Leaf Pressing

by Marina Ingrit

When I was working on my book, Grow Curious, I decided that I would include a pressed leaf or flower from my garden in random copies of the book. If you bought a print copy, please turn to page 87 to see if you got one.

Pressed hosta leaf from my garden.

I’ve pressed many leaves and flowers through my years as a gardener, but pressing in high volume encouraged me — or rather, gave me an excuse — to experiment more than I had before with pressing all sorts of plants and plant parts. I’ve kept it up since and am growing a collection to keep so that eventually I can make an herbarium [a collection of preserved plant material that catalogues the flora of an area] of this garden and my time here.

I’ve found that while a proper flower press is helpful for travel, a really big book works just as well for most plants and is my preferred press to use. It’s faster because you can just tuck leaves in as you, rather than unscrewing each bolt and replacing. I have a specific book that I use most. It’s an over-sized cookbook with thick paper that I didn’t particularly like and meant to purge until I realized it would make a great plant press! I’ve also used an old phonebook, but they’re hard to come by these days!

White bleeding heart flowers (Dicentra spectabilis). These are special to me since my friend Sakura gave this plant to me many years ago as a seedling just days before we lost her in a car accident.

Pressed leaf of my Bodhi tree (Ficus religiosa).

I place a few pieces of paper around leaves to absorb the moisture that is expressed through the drying process and prevent sticking. Plain copy paper is fine for most leaves, but a an absorbent paper such as newsprint (cheap) or blotting paper (more expensive) can be used when there is more moisture inside the leaves. In the case of thicker leaves (or flowers), I don’t press too hard to begin with, gradually adding more weight on top in the form of several big books stacked one at a time. Too much weight all at once can smash the liquid out and make the plant parts permenantly stick to the paper.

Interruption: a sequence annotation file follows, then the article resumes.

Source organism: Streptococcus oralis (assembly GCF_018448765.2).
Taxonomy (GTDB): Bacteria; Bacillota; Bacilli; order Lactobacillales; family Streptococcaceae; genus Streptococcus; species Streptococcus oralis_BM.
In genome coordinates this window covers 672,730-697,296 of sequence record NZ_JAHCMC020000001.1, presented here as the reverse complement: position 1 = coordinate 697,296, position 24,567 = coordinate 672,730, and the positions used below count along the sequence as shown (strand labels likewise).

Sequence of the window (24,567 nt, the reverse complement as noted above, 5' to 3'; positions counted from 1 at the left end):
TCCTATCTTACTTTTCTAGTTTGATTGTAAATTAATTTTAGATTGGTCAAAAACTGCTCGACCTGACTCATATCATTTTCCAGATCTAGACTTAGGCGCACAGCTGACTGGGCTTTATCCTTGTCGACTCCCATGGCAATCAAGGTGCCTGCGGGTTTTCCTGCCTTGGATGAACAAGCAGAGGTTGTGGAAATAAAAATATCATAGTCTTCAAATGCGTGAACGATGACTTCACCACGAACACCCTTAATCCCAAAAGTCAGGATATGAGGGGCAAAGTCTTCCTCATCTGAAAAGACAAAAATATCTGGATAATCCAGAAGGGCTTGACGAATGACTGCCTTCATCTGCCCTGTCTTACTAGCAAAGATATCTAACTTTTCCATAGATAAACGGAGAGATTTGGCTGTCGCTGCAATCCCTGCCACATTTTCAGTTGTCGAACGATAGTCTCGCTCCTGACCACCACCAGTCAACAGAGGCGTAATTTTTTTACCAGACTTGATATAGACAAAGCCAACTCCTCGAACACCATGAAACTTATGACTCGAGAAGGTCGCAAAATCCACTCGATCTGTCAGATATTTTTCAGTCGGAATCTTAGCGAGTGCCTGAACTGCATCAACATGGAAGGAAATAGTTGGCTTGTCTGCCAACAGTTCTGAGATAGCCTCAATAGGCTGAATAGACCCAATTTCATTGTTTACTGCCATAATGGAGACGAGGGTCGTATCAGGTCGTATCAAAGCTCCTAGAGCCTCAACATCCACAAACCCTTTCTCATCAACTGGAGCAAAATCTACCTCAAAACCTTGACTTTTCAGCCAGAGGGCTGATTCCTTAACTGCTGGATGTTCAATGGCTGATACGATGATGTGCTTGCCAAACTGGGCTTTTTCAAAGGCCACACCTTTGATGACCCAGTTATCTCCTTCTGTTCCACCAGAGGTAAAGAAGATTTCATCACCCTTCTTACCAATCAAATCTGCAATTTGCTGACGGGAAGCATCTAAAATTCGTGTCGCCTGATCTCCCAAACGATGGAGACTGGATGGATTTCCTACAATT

I have had some success with this slow method when pressing thicker flowers like tulips or daffodils, but overall a press is preferable since it is easier to distribute the weight/pressure equally. I have 2 small presses similar to this one, but have had plans in my head for about 15 years to make a larger one. I may just eventually give in and buy something like this. I think straps are better than corner bolts at a larger size because of the distribution of weight/pressure. Corner bolts means there’s no weight pressing in the middle, which can be an issue with thicker plant materials. I don’t have a microwave and have never used a microwave press so I can’t speak to their efficacy.

Other Tips:

  • Collect plant materials on dry days after the morning dew has evaporated.
  • Books work best for most leaves and thinner flowers such as pansies, aquilegia, and bleeding hearts that aren’t too squishy.
  • “Drier” leaves from plants such as Japanese maple, gingko, or sage are much easier to press than the thicker, wetter leaves of tropical houseplants.
  • Do a bunch of plants at once if you can. It’s better to do a bunch and then leave them be. When I do a new batch, I usually start again with another book or press and wait for the first batch to dry before removing them and reusing the book.
  • I do reuse the blotting paper many times over; even regular copy paper can usually take many uses.
  • I store my pressed materials in a flat file drawer unit with sheets of paper between them to make removal easy since they are so delicate. See pic above
  • I bought herbarium strips for mounting from this etsy seller.

* The pressing at the top of the page is a small Monstera deliciosa.


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